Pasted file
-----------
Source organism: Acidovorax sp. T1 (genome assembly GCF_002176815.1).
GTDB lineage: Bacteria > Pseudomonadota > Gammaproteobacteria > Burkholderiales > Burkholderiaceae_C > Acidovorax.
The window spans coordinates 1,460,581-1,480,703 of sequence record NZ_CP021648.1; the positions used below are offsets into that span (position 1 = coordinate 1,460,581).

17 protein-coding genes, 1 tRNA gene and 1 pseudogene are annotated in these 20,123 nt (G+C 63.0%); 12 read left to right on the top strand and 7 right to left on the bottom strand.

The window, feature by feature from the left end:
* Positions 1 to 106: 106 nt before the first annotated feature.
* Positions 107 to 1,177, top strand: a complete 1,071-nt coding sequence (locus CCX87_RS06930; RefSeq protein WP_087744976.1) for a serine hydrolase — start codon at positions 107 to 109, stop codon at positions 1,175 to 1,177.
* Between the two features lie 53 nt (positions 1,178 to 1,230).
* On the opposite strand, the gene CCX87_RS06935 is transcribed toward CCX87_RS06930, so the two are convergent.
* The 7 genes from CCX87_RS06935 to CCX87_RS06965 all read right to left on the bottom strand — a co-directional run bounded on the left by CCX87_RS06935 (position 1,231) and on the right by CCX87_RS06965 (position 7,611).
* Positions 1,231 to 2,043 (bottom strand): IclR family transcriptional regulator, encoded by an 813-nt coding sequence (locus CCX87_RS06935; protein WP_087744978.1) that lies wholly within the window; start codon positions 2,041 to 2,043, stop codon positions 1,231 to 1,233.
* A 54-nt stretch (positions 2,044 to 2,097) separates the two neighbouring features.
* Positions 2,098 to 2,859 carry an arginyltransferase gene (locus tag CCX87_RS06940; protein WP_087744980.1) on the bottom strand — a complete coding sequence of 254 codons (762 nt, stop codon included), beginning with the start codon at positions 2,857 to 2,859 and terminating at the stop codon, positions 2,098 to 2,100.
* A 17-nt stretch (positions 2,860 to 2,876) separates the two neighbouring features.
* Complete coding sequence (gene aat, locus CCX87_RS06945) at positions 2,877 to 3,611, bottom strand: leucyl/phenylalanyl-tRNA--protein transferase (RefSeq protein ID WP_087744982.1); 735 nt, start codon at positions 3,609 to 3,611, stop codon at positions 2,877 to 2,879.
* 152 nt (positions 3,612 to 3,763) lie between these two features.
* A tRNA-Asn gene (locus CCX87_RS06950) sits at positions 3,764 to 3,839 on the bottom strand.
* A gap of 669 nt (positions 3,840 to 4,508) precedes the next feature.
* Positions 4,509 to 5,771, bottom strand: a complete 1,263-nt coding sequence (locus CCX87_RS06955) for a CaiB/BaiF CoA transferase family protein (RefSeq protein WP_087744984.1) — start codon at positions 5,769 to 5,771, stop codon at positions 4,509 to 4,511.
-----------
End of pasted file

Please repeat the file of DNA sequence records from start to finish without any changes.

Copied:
Source organism: Acidovorax sp. T1 (genome assembly GCF_002176815.1).
GTDB lineage: Bacteria > Pseudomonadota > Gammaproteobacteria > Burkholderiales > Burkholderiaceae_C > Acidovorax.
The window spans coordinates 1,460,581-1,480,703 of sequence record NZ_CP021648.1; the positions used below are offsets into that span (position 1 = coordinate 1,460,581).

17 protein-coding genes, 1 tRNA gene and 1 pseudogene are annotated in these 20,123 nt (G+C 63.0%); 12 read left to right on the top strand and 7 right to left on the bottom strand.

The window, feature by feature from the left end:
* Positions 1 to 106: 106 nt before the first annotated feature.
* Positions 107 to 1,177, top strand: a complete 1,071-nt coding sequence (locus CCX87_RS06930; RefSeq protein WP_087744976.1) for a serine hydrolase — start codon at positions 107 to 109, stop codon at positions 1,175 to 1,177.
* Between the two features lie 53 nt (positions 1,178 to 1,230).
* On the opposite strand, the gene CCX87_RS06935 is transcribed toward CCX87_RS06930, so the two are convergent.
* The 7 genes from CCX87_RS06935 to CCX87_RS06965 all read right to left on the bottom strand — a co-directional run bounded on the left by CCX87_RS06935 (position 1,231) and on the right by CCX87_RS06965 (position 7,611).
* Positions 1,231 to 2,043 (bottom strand): IclR family transcriptional regulator, encoded by an 813-nt coding sequence (locus CCX87_RS06935; protein WP_087744978.1) that lies wholly within the window; start codon positions 2,041 to 2,043, stop codon positions 1,231 to 1,233.
* A 54-nt stretch (positions 2,044 to 2,097) separates the two neighbouring features.
* Positions 2,098 to 2,859 carry an arginyltransferase gene (locus tag CCX87_RS06940; protein WP_087744980.1) on the bottom strand — a complete coding sequence of 254 codons (762 nt, stop codon included), beginning with the start codon at positions 2,857 to 2,859 and terminating at the stop codon, positions 2,098 to 2,100.
* A 17-nt stretch (positions 2,860 to 2,876) separates the two neighbouring features.
* Complete coding sequence (gene aat, locus CCX87_RS06945) at positions 2,877 to 3,611, bottom strand: leucyl/phenylalanyl-tRNA--protein transferase (RefSeq protein ID WP_087744982.1); 735 nt, start codon at positions 3,609 to 3,611, stop codon at positions 2,877 to 2,879.
* 152 nt (positions 3,612 to 3,763) lie between these two features.
* A tRNA-Asn gene (locus CCX87_RS06950) sits at positions 3,764 to 3,839 on the bottom strand.
* A gap of 669 nt (positions 3,840 to 4,508) precedes the next feature.
* Positions 4,509 to 5,771, bottom strand: a complete 1,263-nt coding sequence (locus CCX87_RS06955) for a CaiB/BaiF CoA transferase family protein (RefSeq protein WP_087744984.1) — start codon at positions 5,769 to 5,771, stop codon at positions 4,509 to 4,511.